Thomas Friemel, U Zurich, Switzerland
Doreen Reifegerste, U Erfurt, Germany
Julia van Weert, U Amsterdam, Netherlands
Gert-Jan de Bruijn, U Amsterdam, Netherlands
Sarah Geber, U Zurich, Switzerland
Guest Editors: Sarah Geber, Tobias Frey, and Thomas Friemel
Health and health-related behaviours are embedded in social contexts in various ways, which comprise both risks and opportunities for individual’s health (Sallis & Owen, 2015). Communicable (i.e., infectious) diseases, such as HIV or influenza, are spread through social contacts between persons (e.g., Rothenberg et al., 1998), and unfavorable health behaviours might be reinforced in one's social network (Valente, 2010). On the other hand, social support can ease the coping with diseases in everyday life (e.g., depression; Peirce, Frone, Russell, Cooper, & Mudar, 2000), and social norms may promote favorable health behaviours (e.g., eating healthily; Mollen, Rimal, Ruiter, & Kok, 2013). In the course of the digitalisation, new platforms have emerged that intensify known social processes or enable new ones. On social networking sites, people can directly observe health-related behaviours and thus norms of relevant others (e.g., Beullens & Vandenbosch, 2016); apps allow users to track their health behaviours and share their obtained health goals (e.g., Kristensen & Ruckenstein, 2018); and various online forums provide platforms for exchanging experiences and support regarding specific health issues (e.g., Barak, Boniel-Nissim, & Suler, 2008). Since these social processes unfold their effects through communication, they deserve special attention by health communication scholars to maintain and improve individual and public health.
The special issue aims to address the complexity of individuals’ social contexts and the full breadth of communication — ranging from interpersonal communication to mass media, online to offline, intended to unintended etc. It therefore calls for papers analyzing the interrelations between social aspects, different forms of health-related communication, and health at the individual, interpersonal, and societal level. Submissions can address but are not limited to the following questions and concepts.
The special issue calls for basic research describing and explaining these aspects but also refers to applied research seeking to solve practical health communication issues. It is interested in theories, methods, and study designs that allow studying social aspects of health communication at different levels as well as the integration of various levels within a single approach.
We welcome submissions that fit any of the EJHC formats: original research papers, theoretical papers, methodological papers, review articles, brief research reports. For further information on the article types, please see www.ejhc.org/about/submissions.
Manuscript should be prepared in accordance with the EJHC author guidelines (www.ejhc.org/about/submissions) and be submitted via the journal website (www.ejhc.org).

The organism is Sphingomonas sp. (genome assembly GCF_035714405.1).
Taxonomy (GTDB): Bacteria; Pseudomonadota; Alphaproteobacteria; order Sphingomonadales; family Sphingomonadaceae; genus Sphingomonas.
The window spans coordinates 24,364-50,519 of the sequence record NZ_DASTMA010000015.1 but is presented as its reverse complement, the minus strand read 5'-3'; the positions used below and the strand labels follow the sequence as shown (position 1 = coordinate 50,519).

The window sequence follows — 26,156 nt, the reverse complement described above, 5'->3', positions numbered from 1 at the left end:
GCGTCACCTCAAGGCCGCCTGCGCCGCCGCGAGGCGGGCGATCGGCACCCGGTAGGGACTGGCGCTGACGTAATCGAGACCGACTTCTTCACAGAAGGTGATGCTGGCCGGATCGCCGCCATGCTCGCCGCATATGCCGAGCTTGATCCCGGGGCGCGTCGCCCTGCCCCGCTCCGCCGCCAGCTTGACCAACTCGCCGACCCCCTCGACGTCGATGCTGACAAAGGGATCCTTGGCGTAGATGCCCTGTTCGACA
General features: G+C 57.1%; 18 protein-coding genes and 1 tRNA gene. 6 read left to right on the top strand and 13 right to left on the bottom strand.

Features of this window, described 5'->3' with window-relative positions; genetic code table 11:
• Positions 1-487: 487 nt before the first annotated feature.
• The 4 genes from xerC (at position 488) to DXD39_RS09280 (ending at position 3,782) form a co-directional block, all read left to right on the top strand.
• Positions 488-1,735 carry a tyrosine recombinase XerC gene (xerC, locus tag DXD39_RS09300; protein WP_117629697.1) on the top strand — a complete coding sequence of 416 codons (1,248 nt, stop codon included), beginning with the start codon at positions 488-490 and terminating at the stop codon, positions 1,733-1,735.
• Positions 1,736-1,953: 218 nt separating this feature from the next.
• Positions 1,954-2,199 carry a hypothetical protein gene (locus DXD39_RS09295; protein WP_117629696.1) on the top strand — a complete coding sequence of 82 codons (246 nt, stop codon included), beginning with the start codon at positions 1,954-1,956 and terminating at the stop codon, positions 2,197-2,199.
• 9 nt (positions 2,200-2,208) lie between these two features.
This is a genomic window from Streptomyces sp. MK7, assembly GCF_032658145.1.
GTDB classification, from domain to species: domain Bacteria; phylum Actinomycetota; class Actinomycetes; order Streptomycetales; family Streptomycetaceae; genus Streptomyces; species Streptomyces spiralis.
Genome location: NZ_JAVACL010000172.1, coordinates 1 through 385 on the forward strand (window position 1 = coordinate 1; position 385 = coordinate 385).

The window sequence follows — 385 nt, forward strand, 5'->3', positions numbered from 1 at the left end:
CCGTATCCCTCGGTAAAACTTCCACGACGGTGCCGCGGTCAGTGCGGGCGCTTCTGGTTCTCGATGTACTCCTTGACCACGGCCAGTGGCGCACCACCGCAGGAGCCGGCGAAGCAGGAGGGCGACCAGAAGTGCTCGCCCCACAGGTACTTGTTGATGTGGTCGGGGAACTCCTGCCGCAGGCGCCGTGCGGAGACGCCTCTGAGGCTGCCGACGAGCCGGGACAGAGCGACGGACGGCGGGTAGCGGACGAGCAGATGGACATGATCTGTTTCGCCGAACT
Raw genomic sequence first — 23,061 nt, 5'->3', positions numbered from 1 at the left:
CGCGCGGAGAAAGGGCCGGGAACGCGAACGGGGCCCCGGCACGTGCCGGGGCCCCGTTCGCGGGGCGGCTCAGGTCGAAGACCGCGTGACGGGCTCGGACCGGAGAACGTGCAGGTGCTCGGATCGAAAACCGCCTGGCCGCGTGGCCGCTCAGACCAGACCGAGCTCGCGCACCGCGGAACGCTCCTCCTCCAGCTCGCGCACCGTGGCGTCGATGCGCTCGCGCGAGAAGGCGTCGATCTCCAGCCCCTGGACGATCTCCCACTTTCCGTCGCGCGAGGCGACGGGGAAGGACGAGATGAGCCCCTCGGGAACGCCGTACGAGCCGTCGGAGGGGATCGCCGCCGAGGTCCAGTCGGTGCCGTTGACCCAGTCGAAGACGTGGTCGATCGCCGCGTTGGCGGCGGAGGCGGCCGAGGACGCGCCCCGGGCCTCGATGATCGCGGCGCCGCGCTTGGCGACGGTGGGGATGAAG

Deadline for submission is 31 March 2020.
All articles will undergo a rigorous peer review process. Once the paper has been assessed as appropriate by the editorial management team (with regard to form, content, and quality), it will be peer-reviewed by at least two reviewers in a double-blind review process, meaning that reviewers are not disclosed to authors, and authors are not disclosed to reviewers. To ensure short publication processes, EJHC releases articles online on a rolling basis, expected to start in December 2020.
Sarah Geber, University of Zurich, firstname.lastname@example.org
Tobias Frey, University of Zurich, email@example.com
Thomas N. Friemel, University of Zurich, firstname.lastname@example.org
Barak, A., Boniel-Nissim, M., & Suler, J. (2008). Fostering empowerment in online support groups. Computers in Human Behavior, 24, 1867–1883. https://doi.org/10.1016/j.chb.2008.02.004
Beullens, K., & Vandenbosch, L. (2016). A conditional process analysis on the relationship between the use of social networking sites, attitudes, peer norms, and adolescents' intentions to consume alcohol. Media Psychology, 19, 310–333. https://doi.org/10.1080/15213269.2015.1049275
Kristensen, D. B., & Ruckenstein, M. (2018). Co-evolving with self-tracking technologies. New Media & Society, 20, 3624–3640. https://doi.org/10.1177/1461444818755650
Mollen, S., Rimal, R. N., Ruiter, R. A. C., & Kok, G. (2013). Healthy and unhealthy social norms and food selection. Findings from a field-experiment. Appetite, 65, 83–89. https://doi.org/10.1016/j.appet.2013.01.020
Peirce, R. S., Frone, M. R., Russell, M., Cooper, M. L., & Mudar, P. (2000). A longitudinal model of social contact, social support, depression, and alcohol use. Health Psychology, 19, 28–38. https://doi.org/10.1037/0278-6184.108.40.206
Rothenberg, R. B., Potterat, J. J., Woodhouse, D. E., Muth, S. Q., Darrow, W. W., & Klovdahl, A. S. (1998). Social network dynamics and HIV transmission. AIDS, 12, 1529–1536. https://doi.org/10.1097/00002030-199812000-00016
Sallis, J. F., & Owen, N. (2015). Ecological models of health behavior. In K. Glanz, B. K. Rimer, & K. Viswanath (Eds.), Health behavior: Theory, research, and practice (5th ed., pp. 43–64). San Francisco, CA: Jossey-Bass.
Valente, T. W. (2010). Social Networks and Health: Models, Methods, and Applications. Oxford, New York: Oxford University Press.